Distinction in travel journalism
Is independent travel journalism important to you?
Click here to keep it independent

27 Jun, 2012

China Urges ASEAN To Be Independent

Beijing, June 25, 2012 (China Daily) – China has urged members of the Association of Southeast Asian Nations not to be a bystander or “a tool of major powers” to cope with the new challenges in the current global political and economic atmosphere.

“ASEAN should exercise its independent judgment to move this region forward. If ASEAN takes sides, it would lose its relevance,” Vice-Minister of Foreign Affairs Fu Ying told The Nation in an exclusive interview over the weekend.

“ASEAN has an important role to play with its tried-and-true ASEAN Way, as major powers are shaping their new relations in the region.” She said relations with ASEAN countries are of “unquestionable priority” for China. China will continue to support ASEAN’s “centrality” in East Asian cooperation, she said.

Fu was in Bangkok over the weekend to meet Thailand’s Foreign Affairs Permanent Secretary Sihasak Phuangketkeow. In July, Thailand is to take over the role of ASEAN’s coordinator with China for the next three years.

Since the dialogue partnership was established in the early 1990s, ASEAN-China relations have enjoyed robust development, she said.

“We have also encountered a lot of challenges. Yet, rather than hurting our relations, these challenges were turned into opportunities to reinforce our relations,” she said.

Asked about the United States’ decision to “rebalance” its forces in Asia and the Pacific, Fu said: “China has no problem accepting the US presence and its positive influence in the Asia Pacific. We welcome a constructive US role in regional affairs.”

She noted, however, that there is growing concern from media and academics in China over the heavy US emphasis on security in the region. “I’ve noticed that the same concern has also been heard in other Asian countries. Some say China is the ‘elephant in the room’. Some others worry about a possible return to the Cold War,” she said. “As I see it, maybe it’s still too early to draw conclusions.”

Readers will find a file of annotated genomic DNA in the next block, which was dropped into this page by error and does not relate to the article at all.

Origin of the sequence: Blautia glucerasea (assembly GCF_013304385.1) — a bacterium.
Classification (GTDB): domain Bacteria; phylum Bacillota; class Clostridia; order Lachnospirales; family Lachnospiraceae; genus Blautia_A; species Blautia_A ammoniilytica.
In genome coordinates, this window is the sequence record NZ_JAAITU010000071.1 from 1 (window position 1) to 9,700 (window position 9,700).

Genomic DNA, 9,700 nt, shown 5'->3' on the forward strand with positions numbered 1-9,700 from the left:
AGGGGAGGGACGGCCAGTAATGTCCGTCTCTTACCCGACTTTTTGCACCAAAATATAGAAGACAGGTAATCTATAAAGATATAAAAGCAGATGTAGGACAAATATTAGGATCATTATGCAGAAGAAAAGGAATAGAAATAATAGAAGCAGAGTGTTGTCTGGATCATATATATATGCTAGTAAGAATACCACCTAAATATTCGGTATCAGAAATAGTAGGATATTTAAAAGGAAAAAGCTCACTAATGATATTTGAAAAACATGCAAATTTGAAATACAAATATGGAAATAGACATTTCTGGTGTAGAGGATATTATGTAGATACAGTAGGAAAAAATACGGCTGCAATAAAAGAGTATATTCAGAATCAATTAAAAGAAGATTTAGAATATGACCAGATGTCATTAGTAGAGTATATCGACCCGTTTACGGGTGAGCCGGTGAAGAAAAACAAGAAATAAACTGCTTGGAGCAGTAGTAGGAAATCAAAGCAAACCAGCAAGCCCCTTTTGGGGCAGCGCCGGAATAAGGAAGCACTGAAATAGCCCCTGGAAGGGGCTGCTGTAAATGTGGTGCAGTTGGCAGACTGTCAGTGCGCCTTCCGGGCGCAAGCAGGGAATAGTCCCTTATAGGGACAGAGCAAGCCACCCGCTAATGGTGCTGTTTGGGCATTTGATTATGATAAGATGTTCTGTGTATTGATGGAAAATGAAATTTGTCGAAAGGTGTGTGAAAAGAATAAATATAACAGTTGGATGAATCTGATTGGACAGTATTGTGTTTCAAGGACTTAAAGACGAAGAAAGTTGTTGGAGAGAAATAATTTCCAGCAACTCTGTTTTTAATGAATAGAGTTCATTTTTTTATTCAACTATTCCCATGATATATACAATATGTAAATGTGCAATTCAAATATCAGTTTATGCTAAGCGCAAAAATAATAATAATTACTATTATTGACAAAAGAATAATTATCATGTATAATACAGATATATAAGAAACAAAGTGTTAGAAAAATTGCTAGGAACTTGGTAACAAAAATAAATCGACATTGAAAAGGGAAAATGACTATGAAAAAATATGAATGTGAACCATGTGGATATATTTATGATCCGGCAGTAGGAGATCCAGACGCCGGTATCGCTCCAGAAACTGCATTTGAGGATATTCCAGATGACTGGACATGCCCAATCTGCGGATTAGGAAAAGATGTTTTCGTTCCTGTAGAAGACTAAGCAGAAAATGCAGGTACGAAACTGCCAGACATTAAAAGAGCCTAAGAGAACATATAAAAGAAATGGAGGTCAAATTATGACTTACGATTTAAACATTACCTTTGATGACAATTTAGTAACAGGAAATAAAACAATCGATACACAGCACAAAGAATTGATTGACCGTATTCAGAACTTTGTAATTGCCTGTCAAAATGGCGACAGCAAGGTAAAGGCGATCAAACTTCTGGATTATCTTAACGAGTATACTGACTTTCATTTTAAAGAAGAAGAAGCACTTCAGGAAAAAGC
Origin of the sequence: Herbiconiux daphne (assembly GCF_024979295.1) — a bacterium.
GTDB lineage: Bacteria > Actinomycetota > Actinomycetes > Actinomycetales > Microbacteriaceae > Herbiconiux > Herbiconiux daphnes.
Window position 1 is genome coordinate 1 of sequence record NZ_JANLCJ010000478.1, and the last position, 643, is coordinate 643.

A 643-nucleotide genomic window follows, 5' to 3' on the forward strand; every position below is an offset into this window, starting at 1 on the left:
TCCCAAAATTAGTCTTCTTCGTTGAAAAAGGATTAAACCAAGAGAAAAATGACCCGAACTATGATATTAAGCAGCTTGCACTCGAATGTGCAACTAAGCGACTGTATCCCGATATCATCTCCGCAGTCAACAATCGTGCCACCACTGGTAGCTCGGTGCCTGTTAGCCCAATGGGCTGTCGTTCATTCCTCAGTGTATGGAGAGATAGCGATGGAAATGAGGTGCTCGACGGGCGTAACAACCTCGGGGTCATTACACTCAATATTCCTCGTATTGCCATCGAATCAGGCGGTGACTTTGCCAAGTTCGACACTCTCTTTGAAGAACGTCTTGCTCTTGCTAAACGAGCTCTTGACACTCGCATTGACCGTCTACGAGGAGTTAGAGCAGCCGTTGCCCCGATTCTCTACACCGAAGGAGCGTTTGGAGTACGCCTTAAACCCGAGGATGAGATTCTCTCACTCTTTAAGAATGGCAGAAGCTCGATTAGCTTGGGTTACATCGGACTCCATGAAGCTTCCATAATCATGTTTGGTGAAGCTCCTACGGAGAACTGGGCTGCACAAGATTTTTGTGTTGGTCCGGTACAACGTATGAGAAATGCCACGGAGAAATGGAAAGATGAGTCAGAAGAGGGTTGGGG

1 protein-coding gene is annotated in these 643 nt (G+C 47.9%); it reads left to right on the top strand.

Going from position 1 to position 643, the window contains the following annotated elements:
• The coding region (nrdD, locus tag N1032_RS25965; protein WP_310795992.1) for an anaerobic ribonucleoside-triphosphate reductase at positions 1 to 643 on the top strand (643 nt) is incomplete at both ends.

Asked whether Beijing is concerned about Washington’s possible “containment policy” against China, she said: “The US has loudly denied any intention to contain China. We will just take them at their word.”

She said she did not believe any country could “contain” another country in the current global environment. “How can anyone contain 1.3 billion people of China from building better lives for themselves?” she asked.

Fu said China’s industrialization is “only halfway” complete. Its huge population means that China’s per capita GDP would remain low for a long time to come. “We are still a developing country working hard to address the imbalances and the uncoordinated and unsustainable aspects of the economy,” she said.

Regarding the South China Sea disputes, the vice-minister reiterated that China wants to handle the disputes peacefully through direct negotiations between countries concerned. “At the same time, we must protect China’s sovereignty and maritime rights and interests. We remain committed to working with countries concerned to reach a farsighted and wise solution,” she added.

China and ASEAN countries signed the Declaration of Conduct of Parties in the South China Sea in 2002. Central to the DOC is a commitment by all parties to “exercise self-restraint in the conduct of activities that would complicate or escalate disputes and affect peace and stability”.

The vice-minister said China and ASEAN are also involved in ongoing discussions on the formulation of a Code of Conduct. “This shows that safeguarding stability in the region and managing disputes appropriately remains the mainstream thinking in our region.”

She added: “We sincerely hope that China and ASEAN countries will keep a cool head on this issue and exercise restraint through action, and that all parties will refrain from undermining the atmosphere for peace and stability in the region.”

She pointed out that more than 80 percent of China’s trade goes through the sea lanes in South China Sea. “Safety of the navigation routes is of utmost importance for China. We will do all we can to ensure peace in this part of the world,” Fu said.

Suthichai Yoon is editor-in-chief of The Nation Group in Bangkok.